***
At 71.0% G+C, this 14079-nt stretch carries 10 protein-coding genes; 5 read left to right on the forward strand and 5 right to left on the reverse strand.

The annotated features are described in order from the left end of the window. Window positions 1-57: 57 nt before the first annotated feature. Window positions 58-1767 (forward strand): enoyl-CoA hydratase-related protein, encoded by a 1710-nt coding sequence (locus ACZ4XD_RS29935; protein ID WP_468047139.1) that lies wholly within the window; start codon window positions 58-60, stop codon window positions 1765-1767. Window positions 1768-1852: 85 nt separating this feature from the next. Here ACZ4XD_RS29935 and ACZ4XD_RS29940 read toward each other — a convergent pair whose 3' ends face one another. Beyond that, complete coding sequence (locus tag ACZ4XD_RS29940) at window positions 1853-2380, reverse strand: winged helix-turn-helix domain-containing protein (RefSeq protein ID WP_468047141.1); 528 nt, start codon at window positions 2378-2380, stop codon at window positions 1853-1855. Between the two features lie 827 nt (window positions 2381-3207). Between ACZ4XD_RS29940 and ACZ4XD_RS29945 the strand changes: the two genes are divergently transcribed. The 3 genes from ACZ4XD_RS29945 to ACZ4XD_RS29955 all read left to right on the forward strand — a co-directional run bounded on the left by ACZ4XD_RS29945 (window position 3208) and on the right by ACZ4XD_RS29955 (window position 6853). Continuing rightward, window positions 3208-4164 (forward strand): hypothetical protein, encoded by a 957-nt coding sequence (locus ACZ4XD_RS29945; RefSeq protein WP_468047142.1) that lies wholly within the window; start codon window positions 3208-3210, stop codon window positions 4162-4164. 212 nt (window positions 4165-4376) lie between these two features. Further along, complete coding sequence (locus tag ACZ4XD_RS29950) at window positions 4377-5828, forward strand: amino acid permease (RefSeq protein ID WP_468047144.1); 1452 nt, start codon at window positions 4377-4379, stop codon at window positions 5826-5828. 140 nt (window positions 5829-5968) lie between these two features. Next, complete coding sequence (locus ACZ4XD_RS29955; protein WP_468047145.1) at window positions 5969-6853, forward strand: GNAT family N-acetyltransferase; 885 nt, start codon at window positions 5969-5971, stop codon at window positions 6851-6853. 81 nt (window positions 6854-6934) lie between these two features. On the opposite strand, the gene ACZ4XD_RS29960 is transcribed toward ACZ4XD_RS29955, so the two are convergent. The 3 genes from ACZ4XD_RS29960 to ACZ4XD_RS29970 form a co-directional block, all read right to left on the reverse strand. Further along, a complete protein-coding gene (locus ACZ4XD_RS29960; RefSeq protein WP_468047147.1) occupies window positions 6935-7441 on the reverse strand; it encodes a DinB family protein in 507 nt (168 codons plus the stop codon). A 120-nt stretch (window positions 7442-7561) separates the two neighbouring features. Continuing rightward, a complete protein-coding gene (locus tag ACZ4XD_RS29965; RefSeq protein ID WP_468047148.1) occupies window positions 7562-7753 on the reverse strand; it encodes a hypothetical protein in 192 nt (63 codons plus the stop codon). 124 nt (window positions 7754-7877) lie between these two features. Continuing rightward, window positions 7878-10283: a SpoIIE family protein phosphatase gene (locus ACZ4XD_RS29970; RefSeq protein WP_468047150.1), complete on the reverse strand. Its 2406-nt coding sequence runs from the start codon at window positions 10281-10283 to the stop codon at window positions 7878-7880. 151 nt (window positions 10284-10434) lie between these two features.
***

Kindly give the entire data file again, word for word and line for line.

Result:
At 71.0% G+C, this 14079-nt stretch carries 10 protein-coding genes; 5 read left to right on the forward strand and 5 right to left on the reverse strand.

The annotated features are described in order from the left end of the window. Window positions 1-57: 57 nt before the first annotated feature. Window positions 58-1767 (forward strand): enoyl-CoA hydratase-related protein, encoded by a 1710-nt coding sequence (locus ACZ4XD_RS29935; protein ID WP_468047139.1) that lies wholly within the window; start codon window positions 58-60, stop codon window positions 1765-1767. Window positions 1768-1852: 85 nt separating this feature from the next. Here ACZ4XD_RS29935 and ACZ4XD_RS29940 read toward each other — a convergent pair whose 3' ends face one another. Beyond that, complete coding sequence (locus tag ACZ4XD_RS29940) at window positions 1853-2380, reverse strand: winged helix-turn-helix domain-containing protein (RefSeq protein ID WP_468047141.1); 528 nt, start codon at window positions 2378-2380, stop codon at window positions 1853-1855. Between the two features lie 827 nt (window positions 2381-3207). Between ACZ4XD_RS29940 and ACZ4XD_RS29945 the strand changes: the two genes are divergently transcribed. The 3 genes from ACZ4XD_RS29945 to ACZ4XD_RS29955 all read left to right on the forward strand — a co-directional run bounded on the left by ACZ4XD_RS29945 (window position 3208) and on the right by ACZ4XD_RS29955 (window position 6853). Continuing rightward, window positions 3208-4164 (forward strand): hypothetical protein, encoded by a 957-nt coding sequence (locus ACZ4XD_RS29945; RefSeq protein WP_468047142.1) that lies wholly within the window; start codon window positions 3208-3210, stop codon window positions 4162-4164. 212 nt (window positions 4165-4376) lie between these two features. Further along, complete coding sequence (locus tag ACZ4XD_RS29950) at window positions 4377-5828, forward strand: amino acid permease (RefSeq protein ID WP_468047144.1); 1452 nt, start codon at window positions 4377-4379, stop codon at window positions 5826-5828. 140 nt (window positions 5829-5968) lie between these two features. Next, complete coding sequence (locus ACZ4XD_RS29955; protein WP_468047145.1) at window positions 5969-6853, forward strand: GNAT family N-acetyltransferase; 885 nt, start codon at window positions 5969-5971, stop codon at window positions 6851-6853. 81 nt (window positions 6854-6934) lie between these two features. On the opposite strand, the gene ACZ4XD_RS29960 is transcribed toward ACZ4XD_RS29955, so the two are convergent. The 3 genes from ACZ4XD_RS29960 to ACZ4XD_RS29970 form a co-directional block, all read right to left on the reverse strand. Further along, a complete protein-coding gene (locus ACZ4XD_RS29960; RefSeq protein WP_468047147.1) occupies window positions 6935-7441 on the reverse strand; it encodes a DinB family protein in 507 nt (168 codons plus the stop codon). A 120-nt stretch (window positions 7442-7561) separates the two neighbouring features. Continuing rightward, a complete protein-coding gene (locus tag ACZ4XD_RS29965; RefSeq protein ID WP_468047148.1) occupies window positions 7562-7753 on the reverse strand; it encodes a hypothetical protein in 192 nt (63 codons plus the stop codon). 124 nt (window positions 7754-7877) lie between these two features. Continuing rightward, window positions 7878-10283: a SpoIIE family protein phosphatase gene (locus ACZ4XD_RS29970; RefSeq protein WP_468047150.1), complete on the reverse strand. Its 2406-nt coding sequence runs from the start codon at window positions 10281-10283 to the stop codon at window positions 7878-7880. 151 nt (window positions 10284-10434) lie between these two features.